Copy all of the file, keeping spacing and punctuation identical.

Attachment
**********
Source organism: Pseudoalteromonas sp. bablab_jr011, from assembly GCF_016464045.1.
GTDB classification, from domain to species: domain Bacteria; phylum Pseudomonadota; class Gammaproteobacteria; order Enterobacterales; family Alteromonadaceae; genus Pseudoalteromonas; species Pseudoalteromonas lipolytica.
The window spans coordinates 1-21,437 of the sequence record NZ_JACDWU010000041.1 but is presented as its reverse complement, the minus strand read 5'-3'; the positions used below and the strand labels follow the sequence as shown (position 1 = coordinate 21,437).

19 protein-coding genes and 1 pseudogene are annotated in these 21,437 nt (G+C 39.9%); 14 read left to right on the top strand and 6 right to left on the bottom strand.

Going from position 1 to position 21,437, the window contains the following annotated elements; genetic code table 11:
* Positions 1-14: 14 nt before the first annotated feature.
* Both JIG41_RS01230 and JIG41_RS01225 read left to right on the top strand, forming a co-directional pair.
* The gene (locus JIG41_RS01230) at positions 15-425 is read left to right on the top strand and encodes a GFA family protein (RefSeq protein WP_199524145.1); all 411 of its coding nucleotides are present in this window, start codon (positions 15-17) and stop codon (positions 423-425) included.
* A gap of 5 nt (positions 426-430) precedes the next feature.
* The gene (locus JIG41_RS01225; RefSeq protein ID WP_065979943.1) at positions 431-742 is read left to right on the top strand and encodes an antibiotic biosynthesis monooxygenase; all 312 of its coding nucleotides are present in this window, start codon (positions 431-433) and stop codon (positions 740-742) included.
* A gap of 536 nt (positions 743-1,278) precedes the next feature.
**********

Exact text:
Source organism: Pseudoalteromonas sp. bablab_jr011, from assembly GCF_016464045.1.
GTDB classification, from domain to species: domain Bacteria; phylum Pseudomonadota; class Gammaproteobacteria; order Enterobacterales; family Alteromonadaceae; genus Pseudoalteromonas; species Pseudoalteromonas lipolytica.
The window spans coordinates 1-21,437 of the sequence record NZ_JACDWU010000041.1 but is presented as its reverse complement, the minus strand read 5'-3'; the positions used below and the strand labels follow the sequence as shown (position 1 = coordinate 21,437).

19 protein-coding genes and 1 pseudogene are annotated in these 21,437 nt (G+C 39.9%); 14 read left to right on the top strand and 6 right to left on the bottom strand.

Going from position 1 to position 21,437, the window contains the following annotated elements; genetic code table 11:
* Positions 1-14: 14 nt before the first annotated feature.
* Both JIG41_RS01230 and JIG41_RS01225 read left to right on the top strand, forming a co-directional pair.
* The gene (locus JIG41_RS01230) at positions 15-425 is read left to right on the top strand and encodes a GFA family protein (RefSeq protein WP_199524145.1); all 411 of its coding nucleotides are present in this window, start codon (positions 15-17) and stop codon (positions 423-425) included.
* A gap of 5 nt (positions 426-430) precedes the next feature.
* The gene (locus JIG41_RS01225; RefSeq protein ID WP_065979943.1) at positions 431-742 is read left to right on the top strand and encodes an antibiotic biosynthesis monooxygenase; all 312 of its coding nucleotides are present in this window, start codon (positions 431-433) and stop codon (positions 740-742) included.
* A gap of 536 nt (positions 743-1,278) precedes the next feature.